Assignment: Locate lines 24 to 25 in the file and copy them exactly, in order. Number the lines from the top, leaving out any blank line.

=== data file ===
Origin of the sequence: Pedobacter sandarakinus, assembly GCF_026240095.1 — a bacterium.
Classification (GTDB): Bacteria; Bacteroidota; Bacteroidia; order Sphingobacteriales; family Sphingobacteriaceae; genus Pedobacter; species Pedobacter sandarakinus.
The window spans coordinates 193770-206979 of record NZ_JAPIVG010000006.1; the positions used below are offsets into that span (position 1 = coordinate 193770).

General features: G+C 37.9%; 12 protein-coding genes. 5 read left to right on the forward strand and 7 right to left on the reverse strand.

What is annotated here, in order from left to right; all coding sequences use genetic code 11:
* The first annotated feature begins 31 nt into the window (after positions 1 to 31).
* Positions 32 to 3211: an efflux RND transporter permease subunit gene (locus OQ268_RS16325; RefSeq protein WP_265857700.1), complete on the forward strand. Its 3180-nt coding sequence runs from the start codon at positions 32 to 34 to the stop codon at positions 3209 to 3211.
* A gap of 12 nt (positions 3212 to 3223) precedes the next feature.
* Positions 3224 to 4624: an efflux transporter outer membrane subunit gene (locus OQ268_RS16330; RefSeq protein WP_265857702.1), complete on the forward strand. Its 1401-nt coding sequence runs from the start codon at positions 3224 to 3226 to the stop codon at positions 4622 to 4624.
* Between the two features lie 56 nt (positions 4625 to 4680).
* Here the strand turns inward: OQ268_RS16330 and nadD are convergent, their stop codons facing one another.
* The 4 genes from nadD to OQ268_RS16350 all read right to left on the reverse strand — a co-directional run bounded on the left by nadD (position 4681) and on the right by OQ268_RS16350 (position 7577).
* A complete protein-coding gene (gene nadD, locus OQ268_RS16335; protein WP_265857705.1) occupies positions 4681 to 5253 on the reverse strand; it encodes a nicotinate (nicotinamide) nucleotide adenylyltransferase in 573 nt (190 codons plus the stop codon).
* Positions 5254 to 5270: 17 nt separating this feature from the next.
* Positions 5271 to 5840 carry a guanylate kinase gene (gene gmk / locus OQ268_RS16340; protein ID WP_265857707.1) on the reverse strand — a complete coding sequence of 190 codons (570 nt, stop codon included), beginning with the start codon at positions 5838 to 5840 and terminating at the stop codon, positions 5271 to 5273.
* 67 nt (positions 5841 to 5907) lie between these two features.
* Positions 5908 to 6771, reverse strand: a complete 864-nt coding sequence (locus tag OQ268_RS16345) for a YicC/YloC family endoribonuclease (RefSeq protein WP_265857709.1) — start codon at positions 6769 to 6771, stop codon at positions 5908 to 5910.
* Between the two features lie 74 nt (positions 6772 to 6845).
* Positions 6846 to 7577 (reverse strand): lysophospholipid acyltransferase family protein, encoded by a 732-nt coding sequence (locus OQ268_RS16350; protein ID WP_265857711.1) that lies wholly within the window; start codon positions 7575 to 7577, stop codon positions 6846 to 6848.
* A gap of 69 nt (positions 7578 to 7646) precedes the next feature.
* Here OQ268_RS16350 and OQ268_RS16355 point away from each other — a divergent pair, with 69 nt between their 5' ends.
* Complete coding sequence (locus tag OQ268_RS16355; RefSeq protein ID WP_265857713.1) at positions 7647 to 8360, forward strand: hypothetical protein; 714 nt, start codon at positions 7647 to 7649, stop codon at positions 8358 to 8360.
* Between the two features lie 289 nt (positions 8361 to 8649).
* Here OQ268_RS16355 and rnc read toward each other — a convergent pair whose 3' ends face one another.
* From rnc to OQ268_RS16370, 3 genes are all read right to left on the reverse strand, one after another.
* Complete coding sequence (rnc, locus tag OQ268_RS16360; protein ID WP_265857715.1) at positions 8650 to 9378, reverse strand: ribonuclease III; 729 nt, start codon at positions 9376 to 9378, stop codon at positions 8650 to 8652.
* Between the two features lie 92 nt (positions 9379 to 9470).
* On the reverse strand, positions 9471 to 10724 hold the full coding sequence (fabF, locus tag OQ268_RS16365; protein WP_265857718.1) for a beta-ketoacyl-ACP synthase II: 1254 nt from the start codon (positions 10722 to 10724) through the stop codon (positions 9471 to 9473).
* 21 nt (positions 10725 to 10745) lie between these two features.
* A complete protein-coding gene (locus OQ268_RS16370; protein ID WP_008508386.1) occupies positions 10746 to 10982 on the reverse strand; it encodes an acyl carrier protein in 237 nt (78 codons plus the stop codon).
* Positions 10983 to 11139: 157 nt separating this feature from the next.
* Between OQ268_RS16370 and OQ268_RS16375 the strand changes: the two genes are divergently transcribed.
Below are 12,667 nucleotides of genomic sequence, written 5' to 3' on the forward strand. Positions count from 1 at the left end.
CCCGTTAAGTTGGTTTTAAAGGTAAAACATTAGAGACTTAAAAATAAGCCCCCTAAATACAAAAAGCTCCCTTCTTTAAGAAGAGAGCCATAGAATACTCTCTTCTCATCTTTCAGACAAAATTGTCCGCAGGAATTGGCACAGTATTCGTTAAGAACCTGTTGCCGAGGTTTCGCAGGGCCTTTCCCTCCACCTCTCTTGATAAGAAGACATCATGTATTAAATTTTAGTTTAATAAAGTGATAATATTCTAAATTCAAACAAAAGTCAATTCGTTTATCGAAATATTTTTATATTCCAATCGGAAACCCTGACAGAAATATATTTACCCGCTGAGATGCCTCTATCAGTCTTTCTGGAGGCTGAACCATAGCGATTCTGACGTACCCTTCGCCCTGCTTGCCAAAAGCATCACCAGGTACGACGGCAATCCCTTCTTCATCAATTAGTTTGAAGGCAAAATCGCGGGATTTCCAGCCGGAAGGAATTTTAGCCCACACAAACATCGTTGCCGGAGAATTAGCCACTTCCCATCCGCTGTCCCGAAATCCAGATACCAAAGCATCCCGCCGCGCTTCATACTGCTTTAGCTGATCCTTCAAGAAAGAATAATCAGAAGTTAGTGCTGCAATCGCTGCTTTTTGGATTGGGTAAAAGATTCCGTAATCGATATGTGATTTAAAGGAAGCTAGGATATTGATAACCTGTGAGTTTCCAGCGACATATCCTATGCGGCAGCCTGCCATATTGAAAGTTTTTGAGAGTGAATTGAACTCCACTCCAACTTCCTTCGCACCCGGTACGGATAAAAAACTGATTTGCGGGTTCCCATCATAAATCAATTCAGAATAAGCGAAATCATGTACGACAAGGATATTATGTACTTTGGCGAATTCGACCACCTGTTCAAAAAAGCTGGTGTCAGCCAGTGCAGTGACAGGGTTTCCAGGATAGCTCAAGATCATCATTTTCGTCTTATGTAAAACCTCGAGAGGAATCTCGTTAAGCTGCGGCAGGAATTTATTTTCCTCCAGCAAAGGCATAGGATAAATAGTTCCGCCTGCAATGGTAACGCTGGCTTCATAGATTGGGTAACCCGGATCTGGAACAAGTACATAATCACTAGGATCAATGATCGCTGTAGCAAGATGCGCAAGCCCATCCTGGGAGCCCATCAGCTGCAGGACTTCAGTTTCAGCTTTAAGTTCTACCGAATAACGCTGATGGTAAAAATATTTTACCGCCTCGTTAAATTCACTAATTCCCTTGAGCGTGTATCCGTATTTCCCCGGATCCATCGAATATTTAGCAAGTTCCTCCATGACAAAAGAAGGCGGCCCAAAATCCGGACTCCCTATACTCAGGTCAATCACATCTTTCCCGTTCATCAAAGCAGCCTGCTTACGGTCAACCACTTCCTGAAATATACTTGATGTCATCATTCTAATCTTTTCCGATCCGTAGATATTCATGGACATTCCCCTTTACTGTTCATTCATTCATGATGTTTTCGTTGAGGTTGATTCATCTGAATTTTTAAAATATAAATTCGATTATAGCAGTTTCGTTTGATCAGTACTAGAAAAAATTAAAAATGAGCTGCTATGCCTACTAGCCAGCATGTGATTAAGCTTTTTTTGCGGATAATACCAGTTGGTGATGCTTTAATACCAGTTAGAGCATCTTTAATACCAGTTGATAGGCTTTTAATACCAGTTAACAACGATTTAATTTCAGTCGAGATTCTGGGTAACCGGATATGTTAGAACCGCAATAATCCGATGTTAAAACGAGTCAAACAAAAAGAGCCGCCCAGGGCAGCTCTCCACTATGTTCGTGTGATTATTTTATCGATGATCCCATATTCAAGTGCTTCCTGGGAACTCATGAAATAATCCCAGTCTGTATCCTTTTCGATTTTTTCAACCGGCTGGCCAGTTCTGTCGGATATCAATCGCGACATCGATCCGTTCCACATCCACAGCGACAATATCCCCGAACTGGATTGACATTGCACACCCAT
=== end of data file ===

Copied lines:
* Here OQ268_RS16355 and rnc read toward each other — a convergent pair whose 3' ends face one another.
* From rnc to OQ268_RS16370, 3 genes are all read right to left on the reverse strand, one after another.